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Middle Manager

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Why project managers get no respect. There is not a child alive who dreams of being a project manager.

Why project managers get no respect

Maybe a firefighter, a rock star or an astronaut, but not a PM. There is something inherently dull about the words “project” and “manager” – even the flames of a bright imagination would consider smothering itself to death in their presence. And it follows that in professional ranks, saying you are a project manager won’t get you much respect either. To many being a PM means you fit this unfortunate stereotype: you were not good enough in your field to be an engineer or a programmer, and through politics and self-inflation, you find ways to take credit for the hard work done by others. It stings, but that’s the stereotype (ask at your next happy hour). The core problem is perspective.

The result is that most of the world thinks of project management as BORING. People with job titles like “Program Manager”, “Product Manager”, “Information Architect” or “Quality Assurance manager” have similar problems. Management Isn’t an Easy Job. I’m always surprised when I meet people who moved to management roles and they pretty much expect it will be reasonably easy position.

Management Isn’t an Easy Job

I shouldn’t be probably. We naturally expect our lives won’t be more difficult than it is absolutely needed. However, when we’re promoted to a management role we are expected to take responsibility for the team and not only for ourselves, as it was before. And yes, it often means running an extra mile. Of course one thing is being with the team. As a manager not only are you a leader of your people but also a representative of a company. And this is the point where you likely have contradicting goals. In dream work environments there are no deadlines. Well, I may be exaggerating a bit but hey, I haven’t made it up – this is what I hear talking with people. Unfortunately there’s another perspective as well. I can give you rather an obvious example: consider you are free to give your people as many raises as you wish and they can be as big as you want. Why Managers Are Smarter, and Management Isn’t. The management promotion game favors smart people.

Why Managers Are Smarter, and Management Isn’t

But the management work doesn’t require it. I got involved in an interesting email discussion about the question whether the work of managers requires smarter people. This is what someone told me (summarized): Managers have a “higher role” than other workers, because their work involves “more complexity”, which suggests the need for a higher “MPA (mental processing ability)” for managers.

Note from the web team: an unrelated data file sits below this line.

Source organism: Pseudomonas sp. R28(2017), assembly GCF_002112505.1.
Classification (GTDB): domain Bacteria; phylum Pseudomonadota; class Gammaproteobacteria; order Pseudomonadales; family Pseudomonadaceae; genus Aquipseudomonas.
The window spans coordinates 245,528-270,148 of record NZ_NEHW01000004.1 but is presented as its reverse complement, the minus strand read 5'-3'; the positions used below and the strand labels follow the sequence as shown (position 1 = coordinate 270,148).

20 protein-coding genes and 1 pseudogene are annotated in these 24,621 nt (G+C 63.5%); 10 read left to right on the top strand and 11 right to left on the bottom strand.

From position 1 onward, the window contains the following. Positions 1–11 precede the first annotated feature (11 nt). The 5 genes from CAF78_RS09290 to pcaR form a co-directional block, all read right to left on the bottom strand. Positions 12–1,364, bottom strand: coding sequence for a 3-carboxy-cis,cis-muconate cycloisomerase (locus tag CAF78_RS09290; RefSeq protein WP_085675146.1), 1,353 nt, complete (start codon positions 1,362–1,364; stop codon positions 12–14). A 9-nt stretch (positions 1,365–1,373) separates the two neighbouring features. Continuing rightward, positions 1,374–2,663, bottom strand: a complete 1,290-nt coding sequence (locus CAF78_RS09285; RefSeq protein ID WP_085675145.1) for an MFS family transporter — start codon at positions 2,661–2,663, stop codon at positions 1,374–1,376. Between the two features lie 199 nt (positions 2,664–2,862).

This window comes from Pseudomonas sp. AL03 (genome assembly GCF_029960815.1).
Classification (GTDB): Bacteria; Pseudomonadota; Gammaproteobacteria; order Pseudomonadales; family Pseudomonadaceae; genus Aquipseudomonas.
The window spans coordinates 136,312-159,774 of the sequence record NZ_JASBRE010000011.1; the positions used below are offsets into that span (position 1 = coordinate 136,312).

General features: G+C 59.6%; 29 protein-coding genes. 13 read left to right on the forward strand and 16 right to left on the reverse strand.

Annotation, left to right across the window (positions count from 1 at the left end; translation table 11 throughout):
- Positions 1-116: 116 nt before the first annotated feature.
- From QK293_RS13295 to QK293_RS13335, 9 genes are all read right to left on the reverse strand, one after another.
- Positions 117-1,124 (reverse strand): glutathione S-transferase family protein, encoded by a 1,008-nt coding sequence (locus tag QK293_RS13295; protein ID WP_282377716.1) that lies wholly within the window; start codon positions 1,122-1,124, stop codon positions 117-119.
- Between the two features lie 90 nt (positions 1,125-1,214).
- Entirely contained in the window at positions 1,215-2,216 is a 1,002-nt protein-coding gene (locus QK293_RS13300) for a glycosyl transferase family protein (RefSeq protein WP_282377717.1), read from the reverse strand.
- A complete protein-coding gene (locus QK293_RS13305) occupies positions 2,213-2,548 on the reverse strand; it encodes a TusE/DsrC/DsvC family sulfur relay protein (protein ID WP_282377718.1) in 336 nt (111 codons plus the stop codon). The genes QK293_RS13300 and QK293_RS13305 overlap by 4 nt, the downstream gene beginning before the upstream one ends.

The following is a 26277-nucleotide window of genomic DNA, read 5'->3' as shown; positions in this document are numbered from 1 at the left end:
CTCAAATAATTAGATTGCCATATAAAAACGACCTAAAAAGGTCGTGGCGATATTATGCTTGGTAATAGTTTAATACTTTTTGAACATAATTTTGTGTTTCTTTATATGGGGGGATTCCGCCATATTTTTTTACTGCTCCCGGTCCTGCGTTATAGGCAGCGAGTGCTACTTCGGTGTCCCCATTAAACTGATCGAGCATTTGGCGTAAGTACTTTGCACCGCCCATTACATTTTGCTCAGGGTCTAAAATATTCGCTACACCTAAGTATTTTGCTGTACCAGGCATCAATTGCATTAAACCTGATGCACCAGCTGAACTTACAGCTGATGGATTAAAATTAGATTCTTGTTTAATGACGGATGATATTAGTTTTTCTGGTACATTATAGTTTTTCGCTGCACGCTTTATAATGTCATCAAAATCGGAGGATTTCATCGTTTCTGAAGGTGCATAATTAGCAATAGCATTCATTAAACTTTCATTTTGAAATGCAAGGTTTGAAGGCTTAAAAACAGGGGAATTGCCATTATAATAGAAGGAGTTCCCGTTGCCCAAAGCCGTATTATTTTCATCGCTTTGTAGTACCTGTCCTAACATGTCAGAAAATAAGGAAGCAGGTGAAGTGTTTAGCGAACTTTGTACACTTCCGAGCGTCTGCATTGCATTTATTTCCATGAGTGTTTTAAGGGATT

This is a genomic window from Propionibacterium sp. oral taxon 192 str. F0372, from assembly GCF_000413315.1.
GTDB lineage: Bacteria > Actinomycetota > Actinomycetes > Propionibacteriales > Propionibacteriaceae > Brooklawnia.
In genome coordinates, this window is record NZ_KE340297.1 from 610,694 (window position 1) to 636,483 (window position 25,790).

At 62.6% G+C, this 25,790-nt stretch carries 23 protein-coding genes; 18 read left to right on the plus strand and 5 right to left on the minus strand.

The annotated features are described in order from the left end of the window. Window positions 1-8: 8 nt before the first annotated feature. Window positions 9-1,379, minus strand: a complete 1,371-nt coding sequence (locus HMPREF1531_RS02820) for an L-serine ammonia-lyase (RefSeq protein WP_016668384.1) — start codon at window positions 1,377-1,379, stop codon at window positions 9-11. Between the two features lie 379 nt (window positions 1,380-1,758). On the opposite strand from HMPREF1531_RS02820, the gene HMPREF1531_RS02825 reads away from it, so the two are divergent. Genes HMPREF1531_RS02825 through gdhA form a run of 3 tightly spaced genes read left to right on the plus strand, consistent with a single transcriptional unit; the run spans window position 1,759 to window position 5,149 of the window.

Let me explain why this is complete nonsense. The Law of Requisite Variety Scientists seem to agree that the human brain is one of the most complex systems in the universe. Où positionner le manager dans un contexte agile ? What do middle managers do? April 16th, 2012 Last week, someone tweeted that the C-suite “gets agile,” but middle managers “resist” it.

What do middle managers do?

I also saw a tweet that the C-suite doesn’t get agile, but middle management does. How does a non-technical manager add value to a team of self-motivated software developers? Senthil Kumaran asks: I am seeing a lot of programmers turning away from management and administration roles.

How does a non-technical manager add value to a team of self-motivated software developers?

They want to build stuff. And as a result, a lot of these positions are filled by non-technical people. I fail to see how they add value. Is scheduling meetings, booking offsites, and other administrative work enough to justify their role? See the original question here. The greasers of wheels. We’re off on an adventure! « Thinking for a Change. The Dream Team Nightmare It took a while to arrive because the book was out of stock at Amazon, but it’s finally here, just in time for the holiday break: Portia Tung‘s “Dream Team Nightmare“!

We’re off on an adventure! « Thinking for a Change

I sat down with a cup of coffee and started to read the book. Portia’s writing style is engaging and lively with lots of dialogue and very short chapters.